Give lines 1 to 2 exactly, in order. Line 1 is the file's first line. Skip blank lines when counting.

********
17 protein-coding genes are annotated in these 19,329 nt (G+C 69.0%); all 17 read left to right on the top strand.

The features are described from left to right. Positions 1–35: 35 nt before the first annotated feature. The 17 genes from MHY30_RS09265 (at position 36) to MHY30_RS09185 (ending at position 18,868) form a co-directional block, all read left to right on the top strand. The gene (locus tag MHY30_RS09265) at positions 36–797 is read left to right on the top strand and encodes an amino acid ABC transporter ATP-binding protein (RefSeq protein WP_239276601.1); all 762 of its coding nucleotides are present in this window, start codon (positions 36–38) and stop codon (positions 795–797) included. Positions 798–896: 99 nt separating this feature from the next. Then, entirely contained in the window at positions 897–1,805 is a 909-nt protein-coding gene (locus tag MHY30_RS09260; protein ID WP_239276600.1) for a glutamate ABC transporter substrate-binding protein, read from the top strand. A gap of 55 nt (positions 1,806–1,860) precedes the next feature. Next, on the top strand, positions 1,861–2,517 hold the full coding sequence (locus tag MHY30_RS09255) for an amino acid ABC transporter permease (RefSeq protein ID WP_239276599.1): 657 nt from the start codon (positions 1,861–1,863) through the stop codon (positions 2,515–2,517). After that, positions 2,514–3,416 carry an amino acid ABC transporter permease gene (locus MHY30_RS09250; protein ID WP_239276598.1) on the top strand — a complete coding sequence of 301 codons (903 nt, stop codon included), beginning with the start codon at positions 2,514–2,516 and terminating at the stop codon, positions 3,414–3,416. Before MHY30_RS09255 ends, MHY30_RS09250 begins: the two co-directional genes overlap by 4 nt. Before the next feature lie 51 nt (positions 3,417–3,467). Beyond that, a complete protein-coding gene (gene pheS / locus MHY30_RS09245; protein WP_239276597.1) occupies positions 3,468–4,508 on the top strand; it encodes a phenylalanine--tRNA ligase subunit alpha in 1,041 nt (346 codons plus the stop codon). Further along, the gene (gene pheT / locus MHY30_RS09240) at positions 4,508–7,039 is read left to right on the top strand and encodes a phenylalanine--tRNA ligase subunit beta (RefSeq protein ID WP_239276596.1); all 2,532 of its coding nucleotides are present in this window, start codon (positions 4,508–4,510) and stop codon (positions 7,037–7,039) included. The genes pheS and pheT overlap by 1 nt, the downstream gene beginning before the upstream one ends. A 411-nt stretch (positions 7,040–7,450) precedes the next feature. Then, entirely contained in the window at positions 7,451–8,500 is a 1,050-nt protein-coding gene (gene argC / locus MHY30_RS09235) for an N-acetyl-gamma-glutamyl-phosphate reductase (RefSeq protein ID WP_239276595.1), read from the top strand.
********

17 protein-coding genes are annotated in these 19,329 nt (G+C 69.0%); all 17 read left to right on the top strand.

The features are described from left to right. Positions 1–35: 35 nt before the first annotated feature. The 17 genes from MHY30_RS09265 (at position 36) to MHY30_RS09185 (ending at position 18,868) form a co-directional block, all read left to right on the top strand. The gene (locus tag MHY30_RS09265) at positions 36–797 is read left to right on the top strand and encodes an amino acid ABC transporter ATP-binding protein (RefSeq protein WP_239276601.1); all 762 of its coding nucleotides are present in this window, start codon (positions 36–38) and stop codon (positions 795–797) included. Positions 798–896: 99 nt separating this feature from the next. Then, entirely contained in the window at positions 897–1,805 is a 909-nt protein-coding gene (locus tag MHY30_RS09260; protein ID WP_239276600.1) for a glutamate ABC transporter substrate-binding protein, read from the top strand. A gap of 55 nt (positions 1,806–1,860) precedes the next feature. Next, on the top strand, positions 1,861–2,517 hold the full coding sequence (locus tag MHY30_RS09255) for an amino acid ABC transporter permease (RefSeq protein ID WP_239276599.1): 657 nt from the start codon (positions 1,861–1,863) through the stop codon (positions 2,515–2,517). After that, positions 2,514–3,416 carry an amino acid ABC transporter permease gene (locus MHY30_RS09250; protein ID WP_239276598.1) on the top strand — a complete coding sequence of 301 codons (903 nt, stop codon included), beginning with the start codon at positions 2,514–2,516 and terminating at the stop codon, positions 3,414–3,416. Before MHY30_RS09255 ends, MHY30_RS09250 begins: the two co-directional genes overlap by 4 nt. Before the next feature lie 51 nt (positions 3,417–3,467). Beyond that, a complete protein-coding gene (gene pheS / locus MHY30_RS09245; protein WP_239276597.1) occupies positions 3,468–4,508 on the top strand; it encodes a phenylalanine--tRNA ligase subunit alpha in 1,041 nt (346 codons plus the stop codon). Further along, the gene (gene pheT / locus MHY30_RS09240) at positions 4,508–7,039 is read left to right on the top strand and encodes a phenylalanine--tRNA ligase subunit beta (RefSeq protein ID WP_239276596.1); all 2,532 of its coding nucleotides are present in this window, start codon (positions 4,508–4,510) and stop codon (positions 7,037–7,039) included. The genes pheS and pheT overlap by 1 nt, the downstream gene beginning before the upstream one ends. A 411-nt stretch (positions 7,040–7,450) precedes the next feature. Then, entirely contained in the window at positions 7,451–8,500 is a 1,050-nt protein-coding gene (gene argC / locus MHY30_RS09235) for an N-acetyl-gamma-glutamyl-phosphate reductase (RefSeq protein ID WP_239276595.1), read from the top strand.